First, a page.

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Striking a balance at the Western Wall
Longtime Western Wall Rabbi Shmuel Rabinowitz is caught between warring factions as the egalitarian prayer deal at the Kotel hangs in limbo
When Israel’s government collapsed last month, sending the country to its fifth national election in less than four years, hopes for revitalizing and implementing a government-approved plan to formally establish a pluralistic prayer space at the Western Wall in Jerusalem crumbled along with it.
Now, the so-called “Western Wall compromise,” which also recommended non-Orthodox Jewish representation on the council that manages Judaism’s holiest place of worship, is off the table once again.
This is a welcome development for Rabbi Shmuel Rabinowitz, who has served as rabbi of the Western Wall and Holy sites in Israel for some 25 years, who believes in maintaining the long-standing Orthodox customs at the sacred site. In an interview with Jewish Insider last week, he said it was important to “look at the whole picture” and not get caught up with “sensational headlines” on the matter. The plan, as Rabinowitz sees it, was never practical and there are “extremist groups stoking tempers and seeking to ignite the situation.”
Tempers have flared at the Western Wall in recent weeks, with divisions between different Jewish streams and how they view the holy site growing ever more visible in the absence of a viable and implementable solution.
Last month, non-Orthodox bar mitzvah services were interrupted by Haredi extremists calling worshipers – many of them visiting from the U.S. – “Nazis,” “Christians” and “animals.” They were filmed blowing whistles during the services and ripping apart prayer books, prompting Deborah Lipstadt, U.S. special envoy on antisemitism, to tweet that she was “deeply disturbed” and that the incident was akin to antisemitism. Jewish groups in the U.S. also expressed their outrage in a letter sent to new Israeli Prime Minister Yair Lapid and implored him to take immediate action.
On the same day, not far from where the bar mitzvah ceremonies were taking place, a group of women attempted to hold a non-Orthodox religious service at the women’s section of the Kotel plaza. The group was hassled and attacked as they read aloud from the Torah and donned prayer shawls, sacred traditions that Orthodox Jews believe should only be carried out by men.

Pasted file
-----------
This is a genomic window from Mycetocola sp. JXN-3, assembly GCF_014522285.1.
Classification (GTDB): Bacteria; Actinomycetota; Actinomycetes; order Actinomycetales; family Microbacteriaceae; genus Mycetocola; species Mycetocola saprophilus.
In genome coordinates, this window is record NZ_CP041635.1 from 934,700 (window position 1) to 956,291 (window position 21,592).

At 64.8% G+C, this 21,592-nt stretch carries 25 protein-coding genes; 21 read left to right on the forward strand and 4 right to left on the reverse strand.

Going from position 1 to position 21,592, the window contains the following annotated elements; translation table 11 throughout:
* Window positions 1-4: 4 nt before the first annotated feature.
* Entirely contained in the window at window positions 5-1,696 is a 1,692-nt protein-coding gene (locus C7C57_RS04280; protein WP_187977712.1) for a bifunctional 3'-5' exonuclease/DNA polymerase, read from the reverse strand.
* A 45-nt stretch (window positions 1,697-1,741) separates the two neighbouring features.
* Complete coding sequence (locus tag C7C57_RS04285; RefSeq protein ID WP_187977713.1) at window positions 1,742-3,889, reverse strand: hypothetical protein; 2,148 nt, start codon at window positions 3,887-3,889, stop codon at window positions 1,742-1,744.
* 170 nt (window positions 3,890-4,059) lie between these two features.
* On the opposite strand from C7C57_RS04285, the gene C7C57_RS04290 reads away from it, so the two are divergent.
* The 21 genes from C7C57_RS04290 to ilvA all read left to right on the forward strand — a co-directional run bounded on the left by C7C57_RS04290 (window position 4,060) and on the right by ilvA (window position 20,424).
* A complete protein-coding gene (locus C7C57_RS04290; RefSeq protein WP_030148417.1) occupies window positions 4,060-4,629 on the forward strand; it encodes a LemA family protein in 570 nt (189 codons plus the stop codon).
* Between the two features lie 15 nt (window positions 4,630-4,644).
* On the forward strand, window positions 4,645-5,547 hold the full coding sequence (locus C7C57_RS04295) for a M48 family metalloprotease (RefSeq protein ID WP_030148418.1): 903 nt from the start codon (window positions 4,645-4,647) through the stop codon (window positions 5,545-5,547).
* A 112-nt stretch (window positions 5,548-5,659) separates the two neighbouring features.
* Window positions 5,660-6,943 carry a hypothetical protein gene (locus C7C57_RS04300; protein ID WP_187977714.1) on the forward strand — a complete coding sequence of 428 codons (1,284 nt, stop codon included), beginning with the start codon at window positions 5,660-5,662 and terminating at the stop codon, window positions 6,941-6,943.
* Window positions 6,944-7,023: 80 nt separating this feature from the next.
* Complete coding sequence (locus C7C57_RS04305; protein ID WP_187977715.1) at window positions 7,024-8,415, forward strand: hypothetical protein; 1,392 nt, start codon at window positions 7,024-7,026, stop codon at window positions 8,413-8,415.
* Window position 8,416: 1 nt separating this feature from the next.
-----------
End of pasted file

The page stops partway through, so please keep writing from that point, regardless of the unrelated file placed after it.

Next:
Rabinowitz responded to the unrest, calling on all sides “to remove disputes and demonstrations from this sacred site and preserve the Western Wall as a holy and unifying site in the spirit of Jewish heritage and tradition.”
From his office inside the newly inaugurated Western Wall Heritage Center, the rabbi acknowledged the challenges of overseeing and managing the place he calls “the heart of the Jewish world.”
“We know that whenever there are two Jews, there are 10 opinions,” he told JI. “There are Ashkenazim, Sephardim, the more religious, the less religious and all types of religious and non-religious views and practices and they all come here to the Kotel.”
“I need to manage this place on a very thin tightrope so that everyone feels like this is their home,” Rabinowitz continued, noting that “there are extremist groups stoking tempers and seeking to ignite the situation” from both sides.
For the most part, however, Rabinowitz contended that the area was calm despite tensions between Jewish groups and clashes between Muslim worshippers and Israeli security forces at the nearby Al-Aqsa Mosque compound, which does have an impact on the atmosphere at the Kotel.
“This is the biggest synagogue in the world,” he said. “Before corona[virus], 12 million people visited a year and out of those, nearly everyone, 99.9%, came here in peace.”
“This is the closest we can get to the Temple, it’s the place where people come and open their hearts – there’s a reason it’s called the Wailing Wall,” continued Rabinowitz.
“People should not be coming here to express their worldview,” he added, highlighting that he would not allow any Jewish group – non-Orthodox or Orthodox – to act this way. “This should be the place where all Jews find the things they have in common.”
For close to a decade, however, the Kotel and how it is managed has highlighted a deepening rift between Orthodox and non-Orthodox Jewish streams, as well as gaps between Diaspora communities, particularly the United States, where many adhere to more liberal practices, and Israel.